The StarPhoenix, Saturday, September 20, 2008
Orchard seeks elusive win in Sask.'s North
MONTREAL LAKE -- For a few hours, David Orchard's
four-pound northern pike was the biggest catch in the
Montreal Lake Cree Nation's fishing derby. By the time
the derby ended, one bigger fish had been reeled in and
Orchard was left out of the winner's circle.
The man Stephane Dion didn't want, Peter McKay
betrayed and Joe Clark called a "tourist" in the Tory
party has scratched out a surprisingly long career of
being blindsided and left for dead. Where does he keep
finding new political life?
"I'm not bitter," Orchard said, looking a bit like
Clint Eastwood squinting into the sun as he strolled the
shore of Montreal Lake, about 100 kilometres north of
Prince Albert. "I'm a farmer. You have good years, bad
years and you stick with it."
Eight months after Dion snubbed Orchard by appointing
Joan Beatty for an ill-fated run as the Liberal in the
March byelection in Desnethe-Missinippi-Churchill River,
Orchard's prospects are bright again.
The northern riding held for six months by
Conservative Rob Clarke is considered winnable by the
Liberals. And unlike the byelection campaign, when many
northern Liberals resented Beatty for her appointment,
there's party unity, at least publicly, behind Orchard.
The tortured political past of the crusader against
free trade, uranium and war has always seen the deepest
cuts inflicted from within.
Orchard, 58, says Dion and other senior Liberals had
assured him they wouldn't appoint a candidate in
Desnethe, although some Liberals later insisted he knew
Dion wanted to appoint an aboriginal woman.
Dion's rejection stung all the more because Orchard
had helped crown him Liberal leader in 2006 by
delivering his signed-up members to Dion.
There was also speculation that Saskatchewan's lone
Liberal MP, Ralph Goodale, actively worked against
Orchard from the inside, not wanting an unpredictable
politician like him within caucus.
Dion tried to patch it all up by hosting Orchard for
dinner in January at his Ottawa residence. Orchard said
he left "not too much the wiser for it.
"I'm still not exactly sure what took place there,"
Orchard said. "The leader asked me to run several times.
Then there was the appointment of Beatty."
The way Orchard sees it, it wasn't the party itself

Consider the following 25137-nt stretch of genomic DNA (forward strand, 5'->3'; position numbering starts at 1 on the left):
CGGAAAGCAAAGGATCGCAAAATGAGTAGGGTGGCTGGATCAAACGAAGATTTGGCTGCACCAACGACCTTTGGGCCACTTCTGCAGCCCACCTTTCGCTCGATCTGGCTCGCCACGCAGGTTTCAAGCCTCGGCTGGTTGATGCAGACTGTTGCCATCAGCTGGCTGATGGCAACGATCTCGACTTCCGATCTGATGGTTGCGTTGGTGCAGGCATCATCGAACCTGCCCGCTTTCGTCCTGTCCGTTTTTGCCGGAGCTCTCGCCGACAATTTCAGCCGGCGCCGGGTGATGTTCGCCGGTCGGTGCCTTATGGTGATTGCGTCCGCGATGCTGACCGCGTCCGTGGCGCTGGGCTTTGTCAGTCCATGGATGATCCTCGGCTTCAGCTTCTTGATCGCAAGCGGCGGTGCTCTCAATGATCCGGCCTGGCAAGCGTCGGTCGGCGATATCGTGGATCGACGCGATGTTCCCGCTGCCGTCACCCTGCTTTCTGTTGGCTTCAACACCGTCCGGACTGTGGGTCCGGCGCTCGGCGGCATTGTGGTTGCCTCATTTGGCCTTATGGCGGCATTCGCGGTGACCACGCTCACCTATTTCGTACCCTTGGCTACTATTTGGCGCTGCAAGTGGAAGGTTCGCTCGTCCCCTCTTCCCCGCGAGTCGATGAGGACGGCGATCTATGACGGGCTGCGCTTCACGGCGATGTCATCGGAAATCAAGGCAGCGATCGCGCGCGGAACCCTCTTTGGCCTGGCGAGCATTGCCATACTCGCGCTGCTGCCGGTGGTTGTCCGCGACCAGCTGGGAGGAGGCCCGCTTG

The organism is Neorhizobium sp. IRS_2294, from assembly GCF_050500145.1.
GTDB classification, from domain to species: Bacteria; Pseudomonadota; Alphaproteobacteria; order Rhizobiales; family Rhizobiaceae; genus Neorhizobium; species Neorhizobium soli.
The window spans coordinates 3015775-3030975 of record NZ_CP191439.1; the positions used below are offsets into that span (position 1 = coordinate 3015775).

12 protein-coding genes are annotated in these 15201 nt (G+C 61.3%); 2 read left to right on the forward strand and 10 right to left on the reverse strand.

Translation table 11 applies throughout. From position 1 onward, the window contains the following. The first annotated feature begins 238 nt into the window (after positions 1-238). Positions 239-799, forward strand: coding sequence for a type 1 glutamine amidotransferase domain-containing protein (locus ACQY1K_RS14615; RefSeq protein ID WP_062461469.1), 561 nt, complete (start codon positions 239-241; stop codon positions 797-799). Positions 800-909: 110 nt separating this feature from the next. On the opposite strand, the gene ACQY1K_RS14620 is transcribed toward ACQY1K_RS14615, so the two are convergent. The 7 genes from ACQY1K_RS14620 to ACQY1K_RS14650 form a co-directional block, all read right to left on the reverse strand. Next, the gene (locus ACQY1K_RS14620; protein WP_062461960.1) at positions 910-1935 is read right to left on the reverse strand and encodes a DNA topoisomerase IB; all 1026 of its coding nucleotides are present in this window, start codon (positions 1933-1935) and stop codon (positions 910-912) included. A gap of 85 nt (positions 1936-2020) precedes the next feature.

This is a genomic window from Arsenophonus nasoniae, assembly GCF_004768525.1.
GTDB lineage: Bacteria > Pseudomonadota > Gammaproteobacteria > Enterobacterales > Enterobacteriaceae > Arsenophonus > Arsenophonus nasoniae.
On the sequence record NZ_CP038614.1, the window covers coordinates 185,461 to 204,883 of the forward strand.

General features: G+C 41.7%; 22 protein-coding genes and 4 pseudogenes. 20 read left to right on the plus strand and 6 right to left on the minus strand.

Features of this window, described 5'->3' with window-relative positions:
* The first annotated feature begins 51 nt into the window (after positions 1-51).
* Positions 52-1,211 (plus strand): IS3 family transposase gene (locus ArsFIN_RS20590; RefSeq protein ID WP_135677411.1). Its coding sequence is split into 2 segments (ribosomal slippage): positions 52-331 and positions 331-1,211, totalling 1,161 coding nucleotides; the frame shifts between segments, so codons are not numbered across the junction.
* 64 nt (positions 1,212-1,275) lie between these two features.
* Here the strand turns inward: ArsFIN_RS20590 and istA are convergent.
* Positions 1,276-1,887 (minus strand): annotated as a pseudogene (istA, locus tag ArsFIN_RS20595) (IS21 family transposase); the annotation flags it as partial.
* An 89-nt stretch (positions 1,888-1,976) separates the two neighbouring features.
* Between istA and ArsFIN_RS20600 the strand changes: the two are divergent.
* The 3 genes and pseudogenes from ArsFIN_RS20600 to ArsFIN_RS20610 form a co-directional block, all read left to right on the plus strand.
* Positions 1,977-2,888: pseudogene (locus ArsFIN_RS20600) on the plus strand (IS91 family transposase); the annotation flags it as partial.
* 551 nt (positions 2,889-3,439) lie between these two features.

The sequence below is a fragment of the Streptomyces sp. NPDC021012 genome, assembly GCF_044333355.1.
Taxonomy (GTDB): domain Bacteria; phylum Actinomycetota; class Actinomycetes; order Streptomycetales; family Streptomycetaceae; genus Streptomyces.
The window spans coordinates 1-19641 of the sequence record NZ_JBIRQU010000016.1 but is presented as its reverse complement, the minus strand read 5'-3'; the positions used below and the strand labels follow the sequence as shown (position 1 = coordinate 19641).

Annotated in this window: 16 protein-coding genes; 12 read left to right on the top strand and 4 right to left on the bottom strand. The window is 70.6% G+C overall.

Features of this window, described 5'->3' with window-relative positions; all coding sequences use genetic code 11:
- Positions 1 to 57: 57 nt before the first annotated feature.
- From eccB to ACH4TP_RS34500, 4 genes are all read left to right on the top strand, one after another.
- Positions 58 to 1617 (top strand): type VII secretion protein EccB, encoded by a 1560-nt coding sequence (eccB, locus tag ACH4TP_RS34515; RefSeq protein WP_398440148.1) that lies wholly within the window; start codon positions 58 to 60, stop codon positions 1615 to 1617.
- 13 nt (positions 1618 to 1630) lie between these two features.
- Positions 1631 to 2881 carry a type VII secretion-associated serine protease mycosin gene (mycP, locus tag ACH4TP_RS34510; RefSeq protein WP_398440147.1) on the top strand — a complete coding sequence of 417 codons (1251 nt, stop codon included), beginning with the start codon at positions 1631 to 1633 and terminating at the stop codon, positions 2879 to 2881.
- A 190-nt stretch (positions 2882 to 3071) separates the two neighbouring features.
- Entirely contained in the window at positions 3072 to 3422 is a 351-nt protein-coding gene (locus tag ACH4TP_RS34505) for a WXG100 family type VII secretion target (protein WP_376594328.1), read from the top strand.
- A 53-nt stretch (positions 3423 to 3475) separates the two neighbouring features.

that rejected him. He said he called John Turner, an
ally from the 1980s free-trade debate, and Jean Chretien
for advice after Dion appointed Beatty.
"They said, 'Stay with it.' 'Fight on' was Mr.
After Beatty's defeat, national campaign co-chair
Mark Marissen called him.
"He told me he was speaking for Mr. Dion and that,
'We'd be overjoyed if you'd run again.' "
The riding is roughly the size of Germany, spreading
40,000 electors across 347,000 square kilometres. It
wouldn't be unrealistic to cover the riding with an
airplane, but Orchard gets around in his 1981 Oldsmobile
Holiday 88. The paint is peeling. The odometer has
rolled seven times.
"It's a joke across the North," Orchard laughs. "They
call it a res car."
It's also at times a moving Motel 6.
On a recent visit to a reserve near Loon Lake, a
councillor asked him if he sleeps in the car.
"I said, 'As a matter of fact I do sometimes, ' "
"He said, 'You're a real Indian' and he took a
Orchard said his roots run deeper than the aborted
byelection campaign. In 1992, he was among 32 people
arrested for a blockade at Canoe Lake Cree Nation to
protest clearcutting. The charges were later dropped.
Irene Durocher, a pregnant woman among those arrested
by RCMP, later named her son Tyrone David -- the second
name after Orchard -- and made him his godfather.
Campaigning in this riding is more personal than
door-knocking in southern urban ridings. In Montreal
Lake, he is toured by a few supporters who fill him in
on family connections as much as local issues. Orchard
approached a row of women in lawn chairs at the fishing
derby, correctly guessing the family ties of some and
consoling others. To a woman whose husband recently
died, he shares his own grief at losing his parents.
Getting elected here requires acute political balance
to walk a tightrope between the riding's main groups --
relatively affluent non-aboriginal farmers and cottagers
in the south and Cree, Dene and Metis communities --
some of them appallingly poor -- farther north.
"This is one of the richest parts of the world and
we've got people living in Third World conditions,"
Orchard said. "I want to be a strong voice for them."
Some of Orchard's other positions are more
politically problematic. He's critical of the war in
Afghanistan, despite the fact that a Liberal government
was in power when Canada joined the fight.
For all of Orchard's headlines and national profile,
he has never been elected to public office. Along with
losing PC leadership contests in 1998 and 2003, he lost
a PC nomination race in Prince Albert in 2000.
This time his supporters think the conditions are
right for Orchard to reel in the big prize.
"Last time because of Dion and the arrogance he
showed, a lot of people were ticked off (and voted
Conservative)," said Leonard Hardlotte of Stanley
Mission. "Now that they're doing it in a democratic way,
he's going to have lots of people voting for him."